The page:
After over a year of looking at a wide range of evidence, and meeting many individuals and organisations, John Cridland’s Independent Review of the State Pension age has published its final report. John Cridland was tasked by the Government to make recommendations around a ‘fair and sustainable’ State Pension age (SPA) from 2028 onwards.
The headline recommendation is that SPA should rise from 67 to 68 between 2037 and 2039 which would affect people in their mid-40s and younger. A range of projections around future average life expectancies are given to show why this recommendation was made.
However, the 127 page report doesn’t just look at average life expectancy. It provides lot of information about the experiences of different groups. For example, it shows clearly that life expectancy depends on where we live. So men in Greater London can expect to live around 5 years longer than those in Greater Glasgow. However, the variation within these areas are even greater, with a 12 year difference between those in different parts of Glasgow. It also shows that while likely future private pension levels vary for different generations, there are far greater differences within generations. And it rightly highlights the difficulties that carers and those who are ill or disabled face in working longer, and the challenges they, and others including women and self-employed people, face in building up private pensions.
In recognition of some of these factors John Cridland sets out a range of recommendations to ‘smooth the transition’ to a higher SPA. The main ones are:
- When SPA starts to rise to 68, the age at which pensioner means-tested benefits (which are paid at higher levels) for those unable to work due to caring or ill health, should stay at 67 and then remain a year below SPA.
- People who defer SPA should be able to receive a lump sum payment of their State Pension and there should be the option for partial deferment.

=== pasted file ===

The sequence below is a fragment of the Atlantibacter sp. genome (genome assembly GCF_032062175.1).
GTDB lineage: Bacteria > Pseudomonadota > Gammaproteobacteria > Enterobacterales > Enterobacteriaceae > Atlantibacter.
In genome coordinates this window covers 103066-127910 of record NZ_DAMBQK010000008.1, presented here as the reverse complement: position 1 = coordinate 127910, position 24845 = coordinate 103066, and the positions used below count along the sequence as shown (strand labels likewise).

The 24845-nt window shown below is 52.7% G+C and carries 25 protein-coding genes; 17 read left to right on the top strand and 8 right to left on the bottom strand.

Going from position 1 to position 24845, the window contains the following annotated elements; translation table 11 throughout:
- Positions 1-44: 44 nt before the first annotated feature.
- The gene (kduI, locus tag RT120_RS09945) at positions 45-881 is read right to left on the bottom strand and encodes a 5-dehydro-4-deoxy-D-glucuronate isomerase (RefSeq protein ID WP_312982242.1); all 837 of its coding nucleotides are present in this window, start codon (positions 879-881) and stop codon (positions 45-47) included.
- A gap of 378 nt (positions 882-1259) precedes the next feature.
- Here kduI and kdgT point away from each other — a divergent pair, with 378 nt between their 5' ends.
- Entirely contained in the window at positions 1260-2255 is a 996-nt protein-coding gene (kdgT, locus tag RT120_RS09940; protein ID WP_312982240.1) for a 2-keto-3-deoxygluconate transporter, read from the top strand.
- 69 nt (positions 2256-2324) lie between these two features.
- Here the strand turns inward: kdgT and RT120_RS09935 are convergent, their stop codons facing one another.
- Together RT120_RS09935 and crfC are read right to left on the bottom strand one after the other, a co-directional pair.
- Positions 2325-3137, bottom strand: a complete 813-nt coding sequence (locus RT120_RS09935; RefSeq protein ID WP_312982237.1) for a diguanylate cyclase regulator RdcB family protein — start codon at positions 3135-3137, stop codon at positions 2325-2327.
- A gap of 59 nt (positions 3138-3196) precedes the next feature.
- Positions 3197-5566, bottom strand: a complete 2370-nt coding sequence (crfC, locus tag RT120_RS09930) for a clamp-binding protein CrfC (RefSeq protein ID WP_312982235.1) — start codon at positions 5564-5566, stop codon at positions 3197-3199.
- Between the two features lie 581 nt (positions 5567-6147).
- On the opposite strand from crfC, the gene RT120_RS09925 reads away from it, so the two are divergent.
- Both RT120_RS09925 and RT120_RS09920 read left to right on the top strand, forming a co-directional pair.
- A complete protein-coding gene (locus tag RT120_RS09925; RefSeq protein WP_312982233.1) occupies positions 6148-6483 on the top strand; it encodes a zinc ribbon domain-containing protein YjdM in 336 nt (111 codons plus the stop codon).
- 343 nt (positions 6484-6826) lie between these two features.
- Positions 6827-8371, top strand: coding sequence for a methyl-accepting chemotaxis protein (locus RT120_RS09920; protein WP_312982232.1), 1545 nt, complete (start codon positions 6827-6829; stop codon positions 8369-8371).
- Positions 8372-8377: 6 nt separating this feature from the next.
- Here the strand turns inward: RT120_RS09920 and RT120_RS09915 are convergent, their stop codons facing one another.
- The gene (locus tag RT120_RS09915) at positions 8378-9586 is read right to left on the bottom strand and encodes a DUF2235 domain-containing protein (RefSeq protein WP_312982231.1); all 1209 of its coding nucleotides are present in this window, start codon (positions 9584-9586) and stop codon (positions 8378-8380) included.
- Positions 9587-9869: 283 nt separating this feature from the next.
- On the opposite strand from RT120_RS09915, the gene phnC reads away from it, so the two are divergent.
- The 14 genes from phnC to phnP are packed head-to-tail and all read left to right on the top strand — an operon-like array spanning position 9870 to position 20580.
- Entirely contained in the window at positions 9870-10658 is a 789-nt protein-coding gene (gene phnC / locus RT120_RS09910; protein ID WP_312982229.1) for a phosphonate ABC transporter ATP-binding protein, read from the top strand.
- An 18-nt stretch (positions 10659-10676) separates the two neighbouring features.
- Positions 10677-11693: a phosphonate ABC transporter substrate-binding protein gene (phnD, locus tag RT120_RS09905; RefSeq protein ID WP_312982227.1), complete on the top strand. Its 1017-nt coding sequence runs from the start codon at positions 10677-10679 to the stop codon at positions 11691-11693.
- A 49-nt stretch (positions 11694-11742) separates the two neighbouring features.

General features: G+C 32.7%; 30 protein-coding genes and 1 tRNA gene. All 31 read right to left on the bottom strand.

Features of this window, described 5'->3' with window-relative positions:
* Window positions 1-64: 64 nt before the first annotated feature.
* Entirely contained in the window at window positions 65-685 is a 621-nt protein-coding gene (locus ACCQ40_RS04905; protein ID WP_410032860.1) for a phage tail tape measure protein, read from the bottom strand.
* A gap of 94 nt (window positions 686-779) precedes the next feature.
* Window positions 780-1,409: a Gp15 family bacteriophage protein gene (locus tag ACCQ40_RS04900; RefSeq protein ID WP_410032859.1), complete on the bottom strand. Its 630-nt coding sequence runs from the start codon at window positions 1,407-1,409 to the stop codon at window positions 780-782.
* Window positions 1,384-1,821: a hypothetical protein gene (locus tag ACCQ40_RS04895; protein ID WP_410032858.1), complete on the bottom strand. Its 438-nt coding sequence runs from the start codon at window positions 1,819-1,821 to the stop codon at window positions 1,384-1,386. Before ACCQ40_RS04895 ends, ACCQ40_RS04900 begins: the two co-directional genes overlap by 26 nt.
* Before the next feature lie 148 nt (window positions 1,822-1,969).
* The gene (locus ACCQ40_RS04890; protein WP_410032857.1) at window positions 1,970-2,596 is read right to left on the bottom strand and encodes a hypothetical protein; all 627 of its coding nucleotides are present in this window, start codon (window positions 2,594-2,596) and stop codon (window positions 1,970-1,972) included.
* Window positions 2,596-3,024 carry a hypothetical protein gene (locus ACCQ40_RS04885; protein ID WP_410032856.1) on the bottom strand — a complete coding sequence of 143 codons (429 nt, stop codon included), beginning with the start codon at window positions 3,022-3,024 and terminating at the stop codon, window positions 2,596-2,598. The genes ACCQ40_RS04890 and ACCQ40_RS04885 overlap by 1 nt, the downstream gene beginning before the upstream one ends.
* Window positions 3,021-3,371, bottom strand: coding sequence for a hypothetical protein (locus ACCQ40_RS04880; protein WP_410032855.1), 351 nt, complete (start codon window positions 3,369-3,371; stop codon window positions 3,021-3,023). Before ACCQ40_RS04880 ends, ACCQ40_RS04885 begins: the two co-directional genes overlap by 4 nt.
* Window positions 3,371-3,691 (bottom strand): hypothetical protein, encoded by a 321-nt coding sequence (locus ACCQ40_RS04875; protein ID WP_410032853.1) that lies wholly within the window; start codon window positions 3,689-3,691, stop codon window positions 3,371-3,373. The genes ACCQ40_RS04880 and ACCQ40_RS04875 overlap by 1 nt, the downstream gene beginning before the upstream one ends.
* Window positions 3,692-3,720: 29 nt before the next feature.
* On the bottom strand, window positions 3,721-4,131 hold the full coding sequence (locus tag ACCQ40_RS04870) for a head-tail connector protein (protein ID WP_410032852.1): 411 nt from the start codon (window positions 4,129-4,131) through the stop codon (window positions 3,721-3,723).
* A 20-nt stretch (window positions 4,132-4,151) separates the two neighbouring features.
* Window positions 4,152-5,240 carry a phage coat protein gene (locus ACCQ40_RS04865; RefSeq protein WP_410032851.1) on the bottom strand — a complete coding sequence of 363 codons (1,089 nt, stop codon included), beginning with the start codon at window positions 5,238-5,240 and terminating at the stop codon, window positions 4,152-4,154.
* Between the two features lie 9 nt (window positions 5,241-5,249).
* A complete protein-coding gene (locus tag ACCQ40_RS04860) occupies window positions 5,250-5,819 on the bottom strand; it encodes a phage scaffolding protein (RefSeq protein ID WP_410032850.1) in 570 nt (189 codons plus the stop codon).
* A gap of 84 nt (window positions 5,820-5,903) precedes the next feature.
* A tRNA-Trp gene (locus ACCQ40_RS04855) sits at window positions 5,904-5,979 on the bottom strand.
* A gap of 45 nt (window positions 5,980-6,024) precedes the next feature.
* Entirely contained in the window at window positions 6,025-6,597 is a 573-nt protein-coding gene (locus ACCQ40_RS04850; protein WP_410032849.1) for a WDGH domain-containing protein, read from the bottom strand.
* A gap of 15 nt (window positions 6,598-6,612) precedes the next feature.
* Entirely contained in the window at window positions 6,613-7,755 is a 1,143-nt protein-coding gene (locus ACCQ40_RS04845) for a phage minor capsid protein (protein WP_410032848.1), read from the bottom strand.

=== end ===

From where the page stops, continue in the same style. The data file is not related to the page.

- Carers in the workplace should be supported to by a new system of Statutory Carers’ Leave and employers should have eldercare policies.
- The Government should introduce a mid-life MOT to help people make choices about work, health and retirement.
- Government and employers should make more use of older workers as trainers.
- The Government should communicate directly with people affected by rises in SPA.
- People should have at least 10 years notice and SPA should not rise more than 1 year in any ten year period ‘assuming there are no exceptional changes to the data’.
While these changes are intended to support different groups, even with increases in SPA, the report argues that the country is facing economic pressure due to the ageing population. It recommends that the triple lock should be withdrawn next Parliament if ‘further savings are needed’.
So what is Age UK’s view on the report? Well, firstly we believe it does a good job in setting out the issues and highlighting those who will be most affected by rises in SPA. We also feel that, while recommendations go some way to mitigating the rise for people reaching SPA in the future, much more needs to be done and change needs to happen sooner. For example, the proposal to provide early access to pensioner means-tested benefits for some groups only applies when SPA starts to rise to 68 in 2037, and then for only for one year. While this reflects the Committee’s remit to look at SPA after 2028, the recommendations do nothing for the many people now in their 50s and early 60s who are currently unable to work and are struggling to manage. We also are firmly of the view that the triple lock needs to continue to help current and future low income pensioners, who rely, or will rely, heavily on State Pension income in retirement.
In terms of next steps, the Government must consider this report as it makes its decisions about future SPA – the clock is ticking as it is committed to publishing its own review by May 2017. Age UK will be looking at the Cridland Report in more detail and letting the Government know our views about the recommendations and what need to be done to protect those affected by rising SPA, both now and in the future.